The elevator stopped at the 2nd floor and he stepped inside it with heavy steps. It was an unusual problem in his hands, and he hadn’t seen it coming. It reminded him of a similar situation long back in his life and that’s why he doubted if anyone else could help him with it.
All his friends were dying and he was not.
Moreover, he wasn’t ready to either.
The anomalous situation took him 44 years back in his life, those days when he was young and seething with energy, when he was racing towards dreams that normal common men didn’t dare to watch. But then he got hammered by that. Loneliness.
It didn’t strike him till it happened. One fine day he realized that all his old and good friends, every single one of them, were married. He didn’t have anyone to call during the weekends because mostly no one picked his calls and even if a few did, the conversations became too dull and routine. While his concerns and dreams were the same, others’ had changed. People were more interested in savings and investments and family planning, and he could not keep on blabbering about managing a business, playing guitar in nightclubs, roaming around cities and meeting new girls in front of those who showed lesser interest in the topics each passing day. Plus, there were his own inhibitions as well. New couples needed time. On top of that, Indian marriages required one to devote considerable amount of time to relatives and traditions. So, he felt he would waste their tired evenings with his meaningless conversations. And thus, even though every single one of them had promised him that things wouldn’t change, they did. Suddenly he was alone in his journey because all others had backed out one by one and restricted themselves to their new families.
What he did then could not be done now. That couldn’t be the solution to his problem. Because 44 years back he had decided to marry, not because he was in love with a girl, not because his parents were pressurizing him to, but because all his friends had married and he had no other option but to start his own family. The equivalent solution to that in his present problem would be to follow the suit of his friends and die. But that’s what he didn’t want to do. There was no greed to live; he just knew it wasn’t the time for him to get ready for death, not yet.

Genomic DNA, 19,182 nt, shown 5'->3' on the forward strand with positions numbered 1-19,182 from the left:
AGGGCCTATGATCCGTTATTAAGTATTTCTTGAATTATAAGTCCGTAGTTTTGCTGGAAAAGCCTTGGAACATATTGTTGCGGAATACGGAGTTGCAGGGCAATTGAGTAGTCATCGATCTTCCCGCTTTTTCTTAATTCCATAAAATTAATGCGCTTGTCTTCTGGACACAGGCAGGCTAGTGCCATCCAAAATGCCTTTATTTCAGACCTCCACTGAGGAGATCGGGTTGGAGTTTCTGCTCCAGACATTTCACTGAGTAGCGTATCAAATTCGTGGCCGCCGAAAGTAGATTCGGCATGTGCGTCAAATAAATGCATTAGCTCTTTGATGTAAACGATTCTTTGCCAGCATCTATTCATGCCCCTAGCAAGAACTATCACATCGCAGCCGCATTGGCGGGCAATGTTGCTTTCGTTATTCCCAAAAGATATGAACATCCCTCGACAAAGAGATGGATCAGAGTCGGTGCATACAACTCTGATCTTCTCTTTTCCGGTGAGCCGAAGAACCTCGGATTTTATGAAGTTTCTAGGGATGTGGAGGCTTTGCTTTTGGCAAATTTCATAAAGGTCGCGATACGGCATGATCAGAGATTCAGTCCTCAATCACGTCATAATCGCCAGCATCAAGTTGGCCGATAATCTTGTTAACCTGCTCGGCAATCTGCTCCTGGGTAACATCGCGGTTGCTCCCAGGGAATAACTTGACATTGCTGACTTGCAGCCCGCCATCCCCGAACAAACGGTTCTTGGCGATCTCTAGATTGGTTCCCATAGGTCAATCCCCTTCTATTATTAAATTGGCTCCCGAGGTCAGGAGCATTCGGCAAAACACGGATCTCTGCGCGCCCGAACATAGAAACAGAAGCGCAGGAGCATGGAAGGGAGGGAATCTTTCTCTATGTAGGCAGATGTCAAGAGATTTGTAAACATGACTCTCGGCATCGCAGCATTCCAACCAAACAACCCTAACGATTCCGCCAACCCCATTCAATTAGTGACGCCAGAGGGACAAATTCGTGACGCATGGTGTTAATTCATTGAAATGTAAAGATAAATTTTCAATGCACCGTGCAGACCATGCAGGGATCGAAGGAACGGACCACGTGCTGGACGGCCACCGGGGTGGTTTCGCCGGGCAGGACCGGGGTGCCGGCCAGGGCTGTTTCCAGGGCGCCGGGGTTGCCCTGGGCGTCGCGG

It was just 2 years back when he was happy with everything and everyone. Then, his wife started this chain that never broke. She died in the month of January and left him alone. Not alone actually, he had his son, daughter-in-law and granddaughter to find peace with. And they were all good. His family was very good indeed. There was nothing he could complain of with them and yet, his wife had left a hollowness in his heart that they could not fill, merely because they couldn’t feel what he felt. Death was the final reality and they hadn’t accepted it the way he had. There was no need for them to do it either and that’s why he kept it all inside him silently.
His good friend Rama was the second one to leave, just 2 months after his wife. And since then, he could not recall a single stretch of 3 months when life did not take away at least someone from him. Death was all around him suddenly. People were dying all over and it seemed that no one was taking notice of them but him. His Facebook friend list was shrinking every day and all his eyes could find now was news of some old friend passing away. In two years, he lost almost his entire friend circle in the town – 9 of them left him.
It was an unusual problem in his hands, and he should have seen it coming.
He lives in a large society of 1080 apartments. There are parks surrounded with trees, slides for children, small shops for groceries and other stuff, a club and a swimming pool inside the premises itself. All that may suit the description of a luxurious life in a metro city. That’s how the India of modern age is developing. No one must have thought that a decade back. His apartment, his son’s apartment, is in block-D, on the 7th floor and he often spends his afternoon looking down the balcony at the empty roads and lush parks.
He moved here in the apartment in Bengaluru 3 years back when he and his wife both realized that they should spend their leftover years with their family. It proved to be a good decision because fate informed him soon after that his wife didn’t have much time left with her. He has been happy knowing that he wasn’t too late in giving her what she wanted.